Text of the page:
5


26 10


8


iS i3 7.

















t There is a fmall difference in thefe products,
owing to fractions, one being calculated, originally,
from the bufhel, and the other from the ton.

* The old average price with addition of 4 t.



no THE FARMER'S TOUR

Product, - - £.26 10 8

Expences, - - 7 17 7

Profit, - - - 18 13 1



Which remainder coming fo near to the
other average, gives us no flight reafon to
fuppofe, that the average of the feven
crops, whereof the profit is minuted, is
very near the average of the whole thirteen,
had they all been exprefTed.

Thus including the value of the dung in
the account, I muft be allowed to think
totally neceffary : It is as much a part of
the product as the cafh, and a good huf-
bandman will always have it as ftrongly in
view. The bell farmers in the kingdom
make a very conliderable difference between
the price of a crop of turnips, to be drawn
and carted from the land, and to be fed
on it with fheep ; in one cafe they will fell
at 30 s. but in the other not under 3/.
This clearly fhews that the manure arifmg
from the crop, they efteem a principal part
of it : it is on this account they .will have
turnips that coft. them 40 j. or 50 s. an
acre, and fell them for 30 j. Nor is it
poflible, too often, to inculcate the real im-
portance



THROUGH ENGLAND, m

portance of hoeing crops, which, in con-
fuming, yield great quantities of manure.
It is thefe crops which keep the fields of a
farm in fine order, and increafing in ferti-
lity : they are the foundation of great pro-
duds Cx corn ; in a word, the eilence of
good hufbandry ; and I mould here remark
on the preceding trials of carrots, that we
do not yet fee the ivhok product refuiting
from them, for, beiides the vaft benefit the
land receives from the carrot tillage, and
inceflant hoeings, there is the remaining
value of the manure, the whole expence of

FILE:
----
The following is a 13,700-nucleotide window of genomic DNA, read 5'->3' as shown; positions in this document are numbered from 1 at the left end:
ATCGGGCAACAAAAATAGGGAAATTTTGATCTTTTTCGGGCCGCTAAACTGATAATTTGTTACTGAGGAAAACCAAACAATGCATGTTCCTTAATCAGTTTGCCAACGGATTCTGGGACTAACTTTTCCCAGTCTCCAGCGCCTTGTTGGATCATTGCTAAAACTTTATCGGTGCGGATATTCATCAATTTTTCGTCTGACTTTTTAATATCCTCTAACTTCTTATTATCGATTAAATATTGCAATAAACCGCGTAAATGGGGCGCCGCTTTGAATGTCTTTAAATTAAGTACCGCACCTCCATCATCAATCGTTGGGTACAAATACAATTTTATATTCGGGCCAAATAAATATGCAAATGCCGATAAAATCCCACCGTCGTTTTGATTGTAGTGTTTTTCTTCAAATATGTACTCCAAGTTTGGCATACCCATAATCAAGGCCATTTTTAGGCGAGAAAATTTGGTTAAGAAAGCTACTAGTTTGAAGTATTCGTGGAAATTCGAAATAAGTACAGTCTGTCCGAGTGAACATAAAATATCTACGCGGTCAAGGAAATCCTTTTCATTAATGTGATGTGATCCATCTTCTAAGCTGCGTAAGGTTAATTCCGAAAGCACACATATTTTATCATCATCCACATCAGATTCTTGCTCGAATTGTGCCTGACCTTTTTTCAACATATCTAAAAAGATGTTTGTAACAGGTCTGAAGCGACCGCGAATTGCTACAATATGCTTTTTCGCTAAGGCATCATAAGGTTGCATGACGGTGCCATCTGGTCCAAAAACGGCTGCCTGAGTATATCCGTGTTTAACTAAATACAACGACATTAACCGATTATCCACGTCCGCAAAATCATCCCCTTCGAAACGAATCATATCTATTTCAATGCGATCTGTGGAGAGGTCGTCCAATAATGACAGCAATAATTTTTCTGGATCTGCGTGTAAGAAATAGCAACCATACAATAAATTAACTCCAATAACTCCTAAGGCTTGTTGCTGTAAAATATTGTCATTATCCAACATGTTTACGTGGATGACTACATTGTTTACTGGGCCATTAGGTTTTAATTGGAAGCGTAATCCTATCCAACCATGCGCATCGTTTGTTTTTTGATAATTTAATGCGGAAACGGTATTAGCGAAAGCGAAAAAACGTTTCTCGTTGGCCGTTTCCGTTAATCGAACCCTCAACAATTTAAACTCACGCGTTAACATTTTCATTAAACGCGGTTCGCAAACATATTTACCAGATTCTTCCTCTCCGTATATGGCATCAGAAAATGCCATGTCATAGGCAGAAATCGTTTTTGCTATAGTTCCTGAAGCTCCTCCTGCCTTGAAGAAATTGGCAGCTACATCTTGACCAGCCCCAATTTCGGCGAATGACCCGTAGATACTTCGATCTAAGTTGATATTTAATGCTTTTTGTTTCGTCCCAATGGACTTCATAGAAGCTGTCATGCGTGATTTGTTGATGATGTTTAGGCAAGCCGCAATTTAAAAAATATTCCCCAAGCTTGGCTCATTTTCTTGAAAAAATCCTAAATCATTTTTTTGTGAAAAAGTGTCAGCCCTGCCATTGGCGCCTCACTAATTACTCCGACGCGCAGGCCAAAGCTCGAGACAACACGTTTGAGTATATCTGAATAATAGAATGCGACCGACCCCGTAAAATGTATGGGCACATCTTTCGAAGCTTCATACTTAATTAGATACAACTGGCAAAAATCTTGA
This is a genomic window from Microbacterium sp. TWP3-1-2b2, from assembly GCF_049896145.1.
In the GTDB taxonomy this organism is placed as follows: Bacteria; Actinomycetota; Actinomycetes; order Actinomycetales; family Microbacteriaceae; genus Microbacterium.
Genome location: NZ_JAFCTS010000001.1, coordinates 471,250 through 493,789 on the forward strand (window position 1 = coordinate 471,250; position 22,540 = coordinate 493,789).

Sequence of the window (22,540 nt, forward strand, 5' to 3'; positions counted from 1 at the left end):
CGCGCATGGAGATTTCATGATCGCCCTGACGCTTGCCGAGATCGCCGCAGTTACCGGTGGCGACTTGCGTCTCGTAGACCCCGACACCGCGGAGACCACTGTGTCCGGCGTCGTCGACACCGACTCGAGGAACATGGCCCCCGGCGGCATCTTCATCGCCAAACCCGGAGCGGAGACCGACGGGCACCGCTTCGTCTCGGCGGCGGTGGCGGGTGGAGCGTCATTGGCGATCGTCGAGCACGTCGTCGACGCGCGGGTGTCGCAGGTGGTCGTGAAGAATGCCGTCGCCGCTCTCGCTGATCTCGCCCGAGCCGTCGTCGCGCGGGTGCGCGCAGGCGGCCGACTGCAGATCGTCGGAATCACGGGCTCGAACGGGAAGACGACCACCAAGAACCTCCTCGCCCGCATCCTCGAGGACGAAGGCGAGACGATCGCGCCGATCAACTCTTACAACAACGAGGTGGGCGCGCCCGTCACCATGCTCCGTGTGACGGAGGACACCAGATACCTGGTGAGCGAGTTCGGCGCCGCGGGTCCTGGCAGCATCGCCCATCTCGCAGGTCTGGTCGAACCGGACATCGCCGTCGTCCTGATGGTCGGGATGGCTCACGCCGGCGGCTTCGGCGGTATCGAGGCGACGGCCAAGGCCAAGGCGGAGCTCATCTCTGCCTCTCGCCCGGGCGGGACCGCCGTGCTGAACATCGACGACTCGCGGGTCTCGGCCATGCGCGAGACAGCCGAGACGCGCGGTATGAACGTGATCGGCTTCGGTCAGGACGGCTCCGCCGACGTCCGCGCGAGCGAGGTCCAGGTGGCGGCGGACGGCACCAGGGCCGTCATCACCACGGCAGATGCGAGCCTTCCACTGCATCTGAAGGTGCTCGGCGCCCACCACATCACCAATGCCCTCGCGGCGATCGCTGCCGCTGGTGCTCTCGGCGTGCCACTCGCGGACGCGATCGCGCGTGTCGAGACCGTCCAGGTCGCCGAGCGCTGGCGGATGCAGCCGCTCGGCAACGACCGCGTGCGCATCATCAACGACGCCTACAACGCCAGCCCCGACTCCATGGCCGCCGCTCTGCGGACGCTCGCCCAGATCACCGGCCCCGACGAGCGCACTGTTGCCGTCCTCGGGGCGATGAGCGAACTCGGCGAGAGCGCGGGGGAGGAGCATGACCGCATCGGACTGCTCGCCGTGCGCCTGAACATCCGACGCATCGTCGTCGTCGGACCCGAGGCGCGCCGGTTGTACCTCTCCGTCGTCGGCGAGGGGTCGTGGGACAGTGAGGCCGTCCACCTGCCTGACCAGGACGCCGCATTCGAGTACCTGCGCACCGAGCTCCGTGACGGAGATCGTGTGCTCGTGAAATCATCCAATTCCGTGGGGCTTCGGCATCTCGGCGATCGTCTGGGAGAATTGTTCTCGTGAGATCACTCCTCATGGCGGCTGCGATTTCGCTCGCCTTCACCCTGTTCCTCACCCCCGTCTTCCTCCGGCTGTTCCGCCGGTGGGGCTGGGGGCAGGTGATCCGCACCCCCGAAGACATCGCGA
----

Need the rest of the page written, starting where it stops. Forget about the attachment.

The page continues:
which is, in feveral of the trials, carried to
the account of carrots, though all the fuc-
ceeding crops of the courfe are greatly
benefited by it.

The clear profit of e i g ■ h t e e n guineas
per acre, on a crop which cleans and ame-
liorates the ground in a very high degree,
is fo confiderable, that all good hufband-
men who are fituated on fands or rich
loams, fhould eagerly embrace the culture.
I ill venture to aflert that they, in no
other article, will equal it. And as it ap-
pears from the experiments, both of Mr.
Moody and Mr. Legrafid, that carrots may

fuccci lively



ii2 THE FARMER'S TOUR

fucceflively be cultivated on the fame land
with increafmg profit ; a man who has but
one or two fields of the right foil, may
every year have thofe in carrots ; which
would prove peculiarly advantageous : To
extend the idea a little, let us think of an
hundred acres of land yielding a profit of
near two thousand pounds a year
Such a fpace of ground, indeed, fo culti-
vated, would require a capital, appropriated
to that alone, of above four thoufand
pounds ; but then the profit would be 50/.
per cent.



THROUGH ENGLAND. 113



LETTER XXXIII.

THE culture of potatoes is another
article of huibandry highly de-
ferving the attention of ail perfons, who
are delirous of advancing their hufbandry
to perfection. The following minutes
will inew, that few crops can in profit
be ranked with them.

Mr. Kendal, at Alfreton.

Soil. Dry crumbling loam on quarries,

at 20J-.
Culture. Kept clean by hoeing, &c.
Product. Six hundred bufhels, at 1 s. ;

30/.
Vfe. Applies ail to flitting brawns, boils

them, and mixes two bufhels of rye

or barley meal to 20 of potatoes ;

more fattening than corn alone.

About Cajlleton.
So.'l. Light loam on lime-ftone.
Culture. In rows, and alfo the lazy-bed
method ; keep them tolerably clean.
Vol. IV. I



ii4 THE FARMER'S TOUR

ProduB. Four hundred bufhels, at 2 J". ;
40/.

About Chejlerfteld.

Soil. Hafel loam, at 1 7 s.

Culture. Plough four or five times, and

manure 20 loads an acre.
Produfl. Thirty pounds an acre ; this, at

the Cajileton price of 2 s. a bufhel, is

300 bufhels.

Mr. Wharton, Do?icafter.

Soil. Rich fand, at $os.

Culture. Plants in equally-diftant rows?
three quarters of a yard afunder ;
manures with twelve loads an acre
rotten dung ; only the knots or eyes
ufed for fets ; earthed up with hand-
hoes feveral times.

Produce. 1767, — 242 Bufhels.

1768, — 242

1769, — 300

J 77°> — 7 J 9



Total* 1503



Average, 375



J&X is. 4*/. JT. 24 16 6



THROUGH ENGLAND. 115

life. Applied chiefly to fattening fwine ;
fats porkers with them ; generally
boils them, and mixes half a peck
barley-meal to fix bufhels of potatoes ;
alfo in half fattening bacon hogs.
Expences, - - {.9 8 10

Profit, - - 15 7 2

Mr. Cook, Wheatley.
Soil. Light loam on a lime-ftone.
Culture. Planted in rows three feet afunder ;